x Abu Dhabi, UAETuesday 25 July 2017

Pentagon apologises after new pictures of US troops abusing Afghan corpses

One member of Bravo Company, 5th Stryker Brigade has admitted what happened in Aghanistan, now other soldiers are on trial for murder of innocent Afghans in remote areas of Kandahar province and the abuse of corpses, as Rolling Stone magazine prints photographs.

Cpl Jeremy Morlock was sentenced to 24 years for murder and abuse of Afghan corpses.
Cpl Jeremy Morlock was sentenced to 24 years for murder and abuse of Afghan corpses.

KABUL // The Pentagon apologised on Monday after Rolling Stone magazine published 17 photos showing graphic scenes of US soldiers abusing the bloodied corpses of Afghan civilians they are charged with killing.

"The photos published by Rolling Stone are disturbing and in striking contrast to the standards and values of the United States Army," said a statement from the Pentagon.

The latest photos, posted on the magazine's website yesterday, are the second set of pictures showing the same US soldiers with dead Afghans.

The photos run alongside a long story detailing the allegations against the US soldiers involving events last year.

Three similar photos ran in the German magazine Der Spiegel on March 21, but there the faces of the dead Afghans were blurred out.

Five soldiers of the 3rd platoon of 5th Stryker Brigade's Bravo Company are charged by a US military court in Seattle, Washington with the murder of innocent Afghan civilians.

One of the unit's soldiers, Cpl Jeremy Morlock, was sentenced last week to 24 years in prison for three random murders, after striking a plea bargain to give evidence against the alleged ringleader, Staff Sgt Calvin Gibbs.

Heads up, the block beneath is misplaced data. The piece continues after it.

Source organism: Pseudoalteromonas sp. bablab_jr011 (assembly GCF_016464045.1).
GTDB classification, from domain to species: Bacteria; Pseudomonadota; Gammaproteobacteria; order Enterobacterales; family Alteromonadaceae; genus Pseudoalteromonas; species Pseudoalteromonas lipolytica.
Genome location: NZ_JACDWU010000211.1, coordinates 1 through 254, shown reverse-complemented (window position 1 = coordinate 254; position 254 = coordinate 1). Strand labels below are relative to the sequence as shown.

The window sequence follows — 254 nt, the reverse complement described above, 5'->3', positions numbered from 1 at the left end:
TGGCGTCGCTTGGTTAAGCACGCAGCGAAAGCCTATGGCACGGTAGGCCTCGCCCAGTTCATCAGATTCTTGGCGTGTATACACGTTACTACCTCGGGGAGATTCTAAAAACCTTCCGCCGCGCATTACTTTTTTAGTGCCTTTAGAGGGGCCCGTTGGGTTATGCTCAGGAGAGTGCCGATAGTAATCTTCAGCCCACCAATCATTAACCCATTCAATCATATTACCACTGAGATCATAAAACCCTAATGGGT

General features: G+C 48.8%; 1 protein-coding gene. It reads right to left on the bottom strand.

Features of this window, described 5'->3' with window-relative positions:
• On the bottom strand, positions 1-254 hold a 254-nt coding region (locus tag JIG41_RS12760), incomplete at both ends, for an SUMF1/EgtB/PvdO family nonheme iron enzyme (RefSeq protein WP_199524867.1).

The soldiers are alleged to have killed a number innocent Afghans in remote areas of Kandahar province and then orchestrated make-believe battles and planted weapons on the bodies to make the victims look like combatants.

They severed fingers from the bodies to keep as trophies, allegations say.

The article reports that the platoon, having had little success in its mission to root out the Taliban , who blended easily with the local population. The platoon was "bored, shell-shocked and angry" when it decided to lash out at innocent civilians.

"By the time Gibbs arrived, morale in the Stryker Brigade had hit rock bottom," the report says. "The members of Bravo Company began to talk incessantly about killing Afghans as they went about their daily chores."

The murders were discovered only after one of the unit's soldiers, Pvt First Class Justin Stoner, revealed to army investigators that the 3rd platoon had "killed a lot of innocent people", the article reports.

One US military adviser who frequently works in Kandahar, but who wished to remain anonymous, accused Rolling Stone of irresponsibly publishing the photos when a record number of US troops are in Afghanistan fighting Taliban insurgents.

"One year after the killings and they publish the photos? It's to increase violence," the military adviser said.

In yesterday's statement the US Department of Defence said the army will "relentlessly pursue the truth, no matter where it leads, both in and out of court, no matter how unpleasant it may be, no matter how long it takes".

Even so, killings by Nato troops provoke particular animosity among ordinary Afghans, who have watched security deteriorate to its worst levels since the US invasion in 2001.

Najibullah, a resident of Kabul who, like many Afghans, has only one name. "I would join the Taliban even if they did not pay me."

A series of deadly airstrikes in the first few months of 2011 has already provoked outrage from both the government of the Afghan president Hamid Karzai and Afghan public.

Analysts in Kabul say Afghans once supportive of Nato troops are growing increasingly impatient with the foreign presence in the country.

"This will most certainly add to the growing scepticism and disillusion among the population of the presence of international forces here," said Stephen Carter, an independent policy analyst based in Kabul.

"The idea that the Americans are not really here to help Afghanistan has been gaining ground for some time, and this [the publication of the photos] will feed into that. It will make people very angry."

Last year was the deadliest of the 10-year war so far, with 2,777 civilians killed, according to a United Nations report released earlier this month.

Nato and Afghan government forces were responsible for 440 civilian deaths last year, the report said.

foreign.desk@thenational.ae